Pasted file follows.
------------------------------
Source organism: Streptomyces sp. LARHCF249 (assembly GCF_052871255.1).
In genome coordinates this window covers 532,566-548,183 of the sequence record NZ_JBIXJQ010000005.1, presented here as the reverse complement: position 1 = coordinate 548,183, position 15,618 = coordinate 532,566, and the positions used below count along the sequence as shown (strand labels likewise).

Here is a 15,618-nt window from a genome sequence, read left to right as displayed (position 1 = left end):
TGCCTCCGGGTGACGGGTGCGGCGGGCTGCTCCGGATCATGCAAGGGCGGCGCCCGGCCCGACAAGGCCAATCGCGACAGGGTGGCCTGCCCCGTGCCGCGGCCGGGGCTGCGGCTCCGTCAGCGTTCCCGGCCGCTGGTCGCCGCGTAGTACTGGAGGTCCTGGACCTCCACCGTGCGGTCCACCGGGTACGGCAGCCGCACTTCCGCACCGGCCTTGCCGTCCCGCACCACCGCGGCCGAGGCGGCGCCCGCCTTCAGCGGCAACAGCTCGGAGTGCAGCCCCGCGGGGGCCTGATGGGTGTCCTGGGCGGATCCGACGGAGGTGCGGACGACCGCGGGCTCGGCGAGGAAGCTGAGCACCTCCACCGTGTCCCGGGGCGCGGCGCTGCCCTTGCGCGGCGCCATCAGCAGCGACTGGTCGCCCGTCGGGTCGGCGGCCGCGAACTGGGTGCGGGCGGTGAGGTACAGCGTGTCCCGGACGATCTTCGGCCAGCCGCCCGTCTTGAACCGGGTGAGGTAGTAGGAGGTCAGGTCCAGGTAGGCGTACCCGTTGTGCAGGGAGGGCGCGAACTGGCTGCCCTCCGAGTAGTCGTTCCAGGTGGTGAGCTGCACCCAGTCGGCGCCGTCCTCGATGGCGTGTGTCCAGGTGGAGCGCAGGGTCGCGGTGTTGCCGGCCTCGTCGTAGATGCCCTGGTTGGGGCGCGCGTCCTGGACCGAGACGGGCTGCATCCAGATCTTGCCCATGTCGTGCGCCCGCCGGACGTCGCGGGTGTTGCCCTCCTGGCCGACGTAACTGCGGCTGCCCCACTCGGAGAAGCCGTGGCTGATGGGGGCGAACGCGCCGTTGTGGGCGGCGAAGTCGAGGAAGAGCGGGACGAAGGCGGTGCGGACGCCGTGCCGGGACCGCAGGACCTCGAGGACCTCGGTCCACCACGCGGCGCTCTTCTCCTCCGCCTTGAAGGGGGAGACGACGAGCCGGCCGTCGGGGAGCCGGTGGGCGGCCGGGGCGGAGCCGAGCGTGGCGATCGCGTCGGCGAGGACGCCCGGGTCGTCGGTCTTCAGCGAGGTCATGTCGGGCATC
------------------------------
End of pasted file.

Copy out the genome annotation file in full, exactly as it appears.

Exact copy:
Source organism: Streptomyces sp. LARHCF249 (assembly GCF_052871255.1).
In genome coordinates this window covers 532,566-548,183 of the sequence record NZ_JBIXJQ010000005.1, presented here as the reverse complement: position 1 = coordinate 548,183, position 15,618 = coordinate 532,566, and the positions used below count along the sequence as shown (strand labels likewise).

Here is a 15,618-nt window from a genome sequence, read left to right as displayed (position 1 = left end):
TGCCTCCGGGTGACGGGTGCGGCGGGCTGCTCCGGATCATGCAAGGGCGGCGCCCGGCCCGACAAGGCCAATCGCGACAGGGTGGCCTGCCCCGTGCCGCGGCCGGGGCTGCGGCTCCGTCAGCGTTCCCGGCCGCTGGTCGCCGCGTAGTACTGGAGGTCCTGGACCTCCACCGTGCGGTCCACCGGGTACGGCAGCCGCACTTCCGCACCGGCCTTGCCGTCCCGCACCACCGCGGCCGAGGCGGCGCCCGCCTTCAGCGGCAACAGCTCGGAGTGCAGCCCCGCGGGGGCCTGATGGGTGTCCTGGGCGGATCCGACGGAGGTGCGGACGACCGCGGGCTCGGCGAGGAAGCTGAGCACCTCCACCGTGTCCCGGGGCGCGGCGCTGCCCTTGCGCGGCGCCATCAGCAGCGACTGGTCGCCCGTCGGGTCGGCGGCCGCGAACTGGGTGCGGGCGGTGAGGTACAGCGTGTCCCGGACGATCTTCGGCCAGCCGCCCGTCTTGAACCGGGTGAGGTAGTAGGAGGTCAGGTCCAGGTAGGCGTACCCGTTGTGCAGGGAGGGCGCGAACTGGCTGCCCTCCGAGTAGTCGTTCCAGGTGGTGAGCTGCACCCAGTCGGCGCCGTCCTCGATGGCGTGTGTCCAGGTGGAGCGCAGGGTCGCGGTGTTGCCGGCCTCGTCGTAGATGCCCTGGTTGGGGCGCGCGTCCTGGACCGAGACGGGCTGCATCCAGATCTTGCCCATGTCGTGCGCCCGCCGGACGTCGCGGGTGTTGCCCTCCTGGCCGACGTAACTGCGGCTGCCCCACTCGGAGAAGCCGTGGCTGATGGGGGCGAACGCGCCGTTGTGGGCGGCGAAGTCGAGGAAGAGCGGGACGAAGGCGGTGCGGACGCCGTGCCGGGACCGCAGGACCTCGAGGACCTCGGTCCACCACGCGGCGCTCTTCTCCTCCGCCTTGAAGGGGGAGACGACGAGCCGGCCGTCGGGGAGCCGGTGGGCGGCCGGGGCGGAGCCGAGCGTGGCGATCGCGTCGGCGAGGACGCCCGGGTCGTCGGTCTTCAGCGAGGTCATGTCGGGCATC